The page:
consider the effect your activities have on yourself and on others.
    But suppose you have other obligations such as work or responsibility for a
    younger sibling and don't have time to invest in outside activities.  Don't despair.  
    Buscher assures students that any activity is important, as long as it "contributes to
    your growth."

    "I'm convinced.  What's next?" Get active!  Do some research and discuss options
    with your parents; then get involved in a service activity, enroll in a summer course or
    look into travel opportunities.  One former program participant says there's only one
    thing holding most students back: "In their minds, they think they're kids and can't do
    big things.  In reality, there's nothing stopping them!"
    "Where do I sign up?" We've included just some of the many organizations that
    provide opportunities to get active, but don't stop here.  Opportunities abound, and
    some organizations provide financial assistance.  So explore, and enjoy!

    How Can I Help?
    No matter where you are or how much time you can give, you can make a difference:

    • Be a mentor • deliver meals • mow grass • read to children • help out at an animal

    shelter • clean up the roadside • volunteer in a national forest • shovel snow • tutor •
    lead a scout troop • work in a battered women's shelter • help a teacher or daycare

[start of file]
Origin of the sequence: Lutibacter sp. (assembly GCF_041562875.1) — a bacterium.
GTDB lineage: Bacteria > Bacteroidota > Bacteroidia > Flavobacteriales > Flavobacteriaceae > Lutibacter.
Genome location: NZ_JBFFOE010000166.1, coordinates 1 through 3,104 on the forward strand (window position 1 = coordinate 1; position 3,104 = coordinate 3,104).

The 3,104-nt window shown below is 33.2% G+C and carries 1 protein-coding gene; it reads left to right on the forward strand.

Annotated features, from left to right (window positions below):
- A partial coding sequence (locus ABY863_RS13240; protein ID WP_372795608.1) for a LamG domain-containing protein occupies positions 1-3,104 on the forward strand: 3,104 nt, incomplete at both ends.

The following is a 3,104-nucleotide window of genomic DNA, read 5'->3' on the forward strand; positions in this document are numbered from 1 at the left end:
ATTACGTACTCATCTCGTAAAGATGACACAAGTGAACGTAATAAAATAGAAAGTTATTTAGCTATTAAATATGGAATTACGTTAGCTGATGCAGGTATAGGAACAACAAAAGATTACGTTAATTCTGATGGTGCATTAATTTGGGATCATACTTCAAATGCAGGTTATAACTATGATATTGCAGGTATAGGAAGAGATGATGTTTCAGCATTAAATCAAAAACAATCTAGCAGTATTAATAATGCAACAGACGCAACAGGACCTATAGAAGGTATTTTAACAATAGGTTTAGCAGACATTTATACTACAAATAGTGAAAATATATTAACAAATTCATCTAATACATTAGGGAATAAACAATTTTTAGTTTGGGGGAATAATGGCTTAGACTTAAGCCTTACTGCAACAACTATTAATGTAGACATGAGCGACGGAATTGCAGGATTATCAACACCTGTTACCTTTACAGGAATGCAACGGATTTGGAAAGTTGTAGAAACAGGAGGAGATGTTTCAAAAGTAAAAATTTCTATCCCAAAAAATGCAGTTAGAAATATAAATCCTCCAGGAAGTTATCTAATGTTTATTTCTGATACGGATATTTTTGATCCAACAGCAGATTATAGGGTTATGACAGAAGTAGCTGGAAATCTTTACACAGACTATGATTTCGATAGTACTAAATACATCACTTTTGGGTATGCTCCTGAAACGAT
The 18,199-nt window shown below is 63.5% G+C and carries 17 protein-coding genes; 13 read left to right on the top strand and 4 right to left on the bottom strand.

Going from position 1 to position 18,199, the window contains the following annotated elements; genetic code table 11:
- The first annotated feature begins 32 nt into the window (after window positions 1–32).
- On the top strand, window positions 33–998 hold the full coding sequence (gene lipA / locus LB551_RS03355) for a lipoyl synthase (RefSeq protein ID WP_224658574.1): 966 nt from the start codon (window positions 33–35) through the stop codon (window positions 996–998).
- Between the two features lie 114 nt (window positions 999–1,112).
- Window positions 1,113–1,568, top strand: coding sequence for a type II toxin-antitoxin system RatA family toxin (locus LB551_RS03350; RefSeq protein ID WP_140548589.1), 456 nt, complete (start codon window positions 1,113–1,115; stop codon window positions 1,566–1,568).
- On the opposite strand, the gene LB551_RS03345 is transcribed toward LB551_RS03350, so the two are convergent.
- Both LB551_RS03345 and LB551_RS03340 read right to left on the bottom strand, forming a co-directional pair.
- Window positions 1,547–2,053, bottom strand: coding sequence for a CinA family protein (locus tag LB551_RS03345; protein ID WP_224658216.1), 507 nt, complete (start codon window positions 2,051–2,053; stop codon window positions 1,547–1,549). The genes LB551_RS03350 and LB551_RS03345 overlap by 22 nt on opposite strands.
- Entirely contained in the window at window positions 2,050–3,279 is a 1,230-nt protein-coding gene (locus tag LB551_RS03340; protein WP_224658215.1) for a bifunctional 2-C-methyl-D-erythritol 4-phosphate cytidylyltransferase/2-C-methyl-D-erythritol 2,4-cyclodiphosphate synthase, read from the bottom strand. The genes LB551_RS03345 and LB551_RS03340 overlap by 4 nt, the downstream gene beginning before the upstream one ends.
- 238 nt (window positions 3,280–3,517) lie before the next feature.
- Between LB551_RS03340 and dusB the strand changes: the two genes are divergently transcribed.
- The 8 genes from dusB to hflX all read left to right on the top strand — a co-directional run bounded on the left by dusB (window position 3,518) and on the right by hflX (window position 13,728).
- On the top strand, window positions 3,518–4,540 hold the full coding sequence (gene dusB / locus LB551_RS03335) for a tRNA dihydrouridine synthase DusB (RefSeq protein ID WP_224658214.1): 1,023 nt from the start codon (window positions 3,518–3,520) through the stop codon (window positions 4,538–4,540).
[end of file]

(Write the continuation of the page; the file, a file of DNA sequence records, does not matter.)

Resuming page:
provider • raise funds • foster a displaced pet • beautify your community • visit nursing
    homes • lend a hand at a hospital • be a storm spotter • repair homes • deliver
    groceries • run errands • organize a toy drive • teach an adult to read • establish a
    neighborhood watch • help build affordable housing • train a therapy pet • buy an acre
    of rainforest • sponsor a child • recycle • plant a tree • coach Little League • or get in
    touch with any volunteer service organization and ask how you can help!

    Travel Opportunities

    Council on International Educational
    Exchange (CIEE) is an international
    education organization that features a program for kids called Teenagers Abroad.
    • Council on International Educational Exchange
    205 East 42 nd Street
    New York, NY 10017
    (800) 40-STUDY

    The Lonely Planet website has a great weblinks page with lots of travel references.

    • Lonely Planet Publications
    150 Linden Street
    Oakland, CA 94607
    (800) 275-8555 or (510) 893-8555 or

    The foundation for Worldwide International Student Exchange
    (WISE) is a non-profit organization that provides travel opportunities to students.
    • WISE
    P.O. Box 1332
    Dyersburg, TN 38025
    (800) 264-0948 or (901) 287-9948

  • by Shari Miller, Private Colleges and Universities

    updated: 12 years ago